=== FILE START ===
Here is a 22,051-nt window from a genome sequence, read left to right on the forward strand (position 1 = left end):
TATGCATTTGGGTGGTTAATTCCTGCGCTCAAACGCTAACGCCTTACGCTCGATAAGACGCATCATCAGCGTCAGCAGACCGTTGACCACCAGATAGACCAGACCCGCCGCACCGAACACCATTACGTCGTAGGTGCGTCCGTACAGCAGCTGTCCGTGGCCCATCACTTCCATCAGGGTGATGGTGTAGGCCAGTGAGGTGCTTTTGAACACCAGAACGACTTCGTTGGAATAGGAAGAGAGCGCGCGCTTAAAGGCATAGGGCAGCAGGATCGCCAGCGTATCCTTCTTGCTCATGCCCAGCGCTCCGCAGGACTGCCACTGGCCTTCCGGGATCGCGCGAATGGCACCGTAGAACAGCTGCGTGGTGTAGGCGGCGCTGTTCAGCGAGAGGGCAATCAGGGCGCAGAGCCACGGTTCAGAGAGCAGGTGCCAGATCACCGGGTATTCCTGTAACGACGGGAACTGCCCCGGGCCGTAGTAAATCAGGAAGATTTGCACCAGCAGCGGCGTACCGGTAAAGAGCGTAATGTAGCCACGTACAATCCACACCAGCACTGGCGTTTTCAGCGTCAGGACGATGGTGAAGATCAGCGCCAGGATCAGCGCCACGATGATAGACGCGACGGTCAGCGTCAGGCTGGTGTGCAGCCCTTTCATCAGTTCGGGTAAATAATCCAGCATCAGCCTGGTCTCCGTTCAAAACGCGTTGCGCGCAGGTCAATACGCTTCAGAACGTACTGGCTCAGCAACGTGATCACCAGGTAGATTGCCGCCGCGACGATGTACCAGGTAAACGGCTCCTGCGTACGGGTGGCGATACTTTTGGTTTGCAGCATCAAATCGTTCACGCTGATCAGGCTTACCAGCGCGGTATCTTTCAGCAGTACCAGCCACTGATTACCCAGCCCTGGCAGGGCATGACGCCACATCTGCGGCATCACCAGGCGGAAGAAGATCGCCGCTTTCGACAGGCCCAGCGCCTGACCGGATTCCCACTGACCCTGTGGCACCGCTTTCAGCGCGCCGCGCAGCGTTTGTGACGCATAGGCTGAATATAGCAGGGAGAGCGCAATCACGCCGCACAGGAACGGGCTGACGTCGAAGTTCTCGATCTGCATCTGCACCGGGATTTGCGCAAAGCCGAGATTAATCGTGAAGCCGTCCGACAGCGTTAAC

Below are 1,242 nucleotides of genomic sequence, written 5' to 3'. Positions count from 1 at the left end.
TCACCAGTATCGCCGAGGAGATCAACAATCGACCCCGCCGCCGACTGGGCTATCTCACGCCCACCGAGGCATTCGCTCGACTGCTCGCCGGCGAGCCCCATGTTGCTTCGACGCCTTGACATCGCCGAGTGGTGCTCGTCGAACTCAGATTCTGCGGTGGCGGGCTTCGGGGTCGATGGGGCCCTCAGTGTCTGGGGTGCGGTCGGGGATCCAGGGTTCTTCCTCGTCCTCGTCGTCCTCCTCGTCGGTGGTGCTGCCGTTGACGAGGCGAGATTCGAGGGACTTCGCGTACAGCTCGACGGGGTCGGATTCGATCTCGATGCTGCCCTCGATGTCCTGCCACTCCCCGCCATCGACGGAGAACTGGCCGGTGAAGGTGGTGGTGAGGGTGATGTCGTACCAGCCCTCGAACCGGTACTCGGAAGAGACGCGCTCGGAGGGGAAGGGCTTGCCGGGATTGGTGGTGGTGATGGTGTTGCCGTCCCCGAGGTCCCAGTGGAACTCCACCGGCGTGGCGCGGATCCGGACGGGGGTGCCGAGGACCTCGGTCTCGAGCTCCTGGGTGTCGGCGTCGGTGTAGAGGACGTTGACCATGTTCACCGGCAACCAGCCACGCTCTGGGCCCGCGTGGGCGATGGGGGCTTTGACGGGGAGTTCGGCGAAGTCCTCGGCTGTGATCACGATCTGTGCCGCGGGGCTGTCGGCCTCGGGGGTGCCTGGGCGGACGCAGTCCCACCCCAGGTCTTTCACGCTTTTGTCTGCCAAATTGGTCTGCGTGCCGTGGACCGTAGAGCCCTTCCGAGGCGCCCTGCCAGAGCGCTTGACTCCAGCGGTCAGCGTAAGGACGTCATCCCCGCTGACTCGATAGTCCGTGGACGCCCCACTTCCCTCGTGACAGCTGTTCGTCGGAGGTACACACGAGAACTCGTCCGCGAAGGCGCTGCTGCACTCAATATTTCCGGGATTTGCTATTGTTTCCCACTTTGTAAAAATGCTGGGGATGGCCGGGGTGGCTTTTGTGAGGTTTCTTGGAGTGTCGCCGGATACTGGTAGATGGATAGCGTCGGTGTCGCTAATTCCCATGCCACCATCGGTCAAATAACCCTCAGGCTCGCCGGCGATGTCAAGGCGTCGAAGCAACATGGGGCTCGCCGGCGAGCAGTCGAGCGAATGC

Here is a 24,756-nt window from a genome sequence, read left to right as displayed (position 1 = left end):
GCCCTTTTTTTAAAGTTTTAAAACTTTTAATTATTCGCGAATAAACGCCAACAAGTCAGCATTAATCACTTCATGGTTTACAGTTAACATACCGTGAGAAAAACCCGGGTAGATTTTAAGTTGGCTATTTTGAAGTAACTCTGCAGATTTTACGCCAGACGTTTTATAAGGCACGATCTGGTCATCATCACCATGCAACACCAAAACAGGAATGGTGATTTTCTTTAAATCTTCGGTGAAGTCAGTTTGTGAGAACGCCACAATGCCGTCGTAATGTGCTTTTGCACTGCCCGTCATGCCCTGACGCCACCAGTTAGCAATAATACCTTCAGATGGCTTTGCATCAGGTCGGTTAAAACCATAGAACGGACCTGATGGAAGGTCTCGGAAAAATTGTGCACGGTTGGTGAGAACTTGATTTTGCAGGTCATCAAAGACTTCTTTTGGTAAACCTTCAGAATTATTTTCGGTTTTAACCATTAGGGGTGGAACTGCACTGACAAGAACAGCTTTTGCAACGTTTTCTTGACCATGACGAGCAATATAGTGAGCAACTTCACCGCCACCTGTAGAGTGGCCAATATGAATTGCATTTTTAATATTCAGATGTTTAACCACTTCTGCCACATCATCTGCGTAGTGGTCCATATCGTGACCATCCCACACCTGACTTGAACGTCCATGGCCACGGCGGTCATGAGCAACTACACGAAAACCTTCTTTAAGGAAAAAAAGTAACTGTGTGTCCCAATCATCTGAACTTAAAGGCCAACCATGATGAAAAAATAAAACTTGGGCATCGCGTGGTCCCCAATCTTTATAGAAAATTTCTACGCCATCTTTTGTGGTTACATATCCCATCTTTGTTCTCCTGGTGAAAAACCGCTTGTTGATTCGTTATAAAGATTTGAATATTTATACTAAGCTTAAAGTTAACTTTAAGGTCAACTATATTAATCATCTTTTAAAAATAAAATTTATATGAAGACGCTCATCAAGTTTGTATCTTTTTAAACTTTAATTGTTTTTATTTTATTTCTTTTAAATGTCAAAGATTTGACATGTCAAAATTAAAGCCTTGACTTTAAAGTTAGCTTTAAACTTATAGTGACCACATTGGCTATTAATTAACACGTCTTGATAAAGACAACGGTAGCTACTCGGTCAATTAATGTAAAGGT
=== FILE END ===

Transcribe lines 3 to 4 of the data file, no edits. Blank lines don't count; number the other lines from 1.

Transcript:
Below are 1,242 nucleotides of genomic sequence, written 5' to 3'. Positions count from 1 at the left end.
TCACCAGTATCGCCGAGGAGATCAACAATCGACCCCGCCGCCGACTGGGCTATCTCACGCCCACCGAGGCATTCGCTCGACTGCTCGCCGGCGAGCCCCATGTTGCTTCGACGCCTTGACATCGCCGAGTGGTGCTCGTCGAACTCAGATTCTGCGGTGGCGGGCTTCGGGGTCGATGGGGCCCTCAGTGTCTGGGGTGCGGTCGGGGATCCAGGGTTCTTCCTCGTCCTCGTCGTCCTCCTCGTCGGTGGTGCTGCCGTTGACGAGGCGAGATTCGAGGGACTTCGCGTACAGCTCGACGGGGTCGGATTCGATCTCGATGCTGCCCTCGATGTCCTGCCACTCCCCGCCATCGACGGAGAACTGGCCGGTGAAGGTGGTGGTGAGGGTGATGTCGTACCAGCCCTCGAACCGGTACTCGGAAGAGACGCGCTCGGAGGGGAAGGGCTTGCCGGGATTGGTGGTGGTGATGGTGTTGCCGTCCCCGAGGTCCCAGTGGAACTCCACCGGCGTGGCGCGGATCCGGACGGGGGTGCCGAGGACCTCGGTCTCGAGCTCCTGGGTGTCGGCGTCGGTGTAGAGGACGTTGACCATGTTCACCGGCAACCAGCCACGCTCTGGGCCCGCGTGGGCGATGGGGGCTTTGACGGGGAGTTCGGCGAAGTCCTCGGCTGTGATCACGATCTGTGCCGCGGGGCTGTCGGCCTCGGGGGTGCCTGGGCGGACGCAGTCCCACCCCAGGTCTTTCACGCTTTTGTCTGCCAAATTGGTCTGCGTGCCGTGGACCGTAGAGCCCTTCCGAGGCGCCCTGCCAGAGCGCTTGACTCCAGCGGTCAGCGTAAGGACGTCATCCCCGCTGACTCGATAGTCCGTGGACGCCCCACTTCCCTCGTGACAGCTGTTCGTCGGAGGTACACACGAGAACTCGTCCGCGAAGGCGCTGCTGCACTCAATATTTCCGGGATTTGCTATTGTTTCCCACTTTGTAAAAATGCTGGGGATGGCCGGGGTGGCTTTTGTGAGGTTTCTTGGAGTGTCGCCGGATACTGGTAGATGGATAGCGTCGGTGTCGCTAATTCCCATGCCACCATCGGTCAAATAACCCTCAGGCTCGCCGGCGATGTCAAGGCGTCGAAGCAACATGGGGCTCGCCGGCGAGCAGTCGAGCGAATGC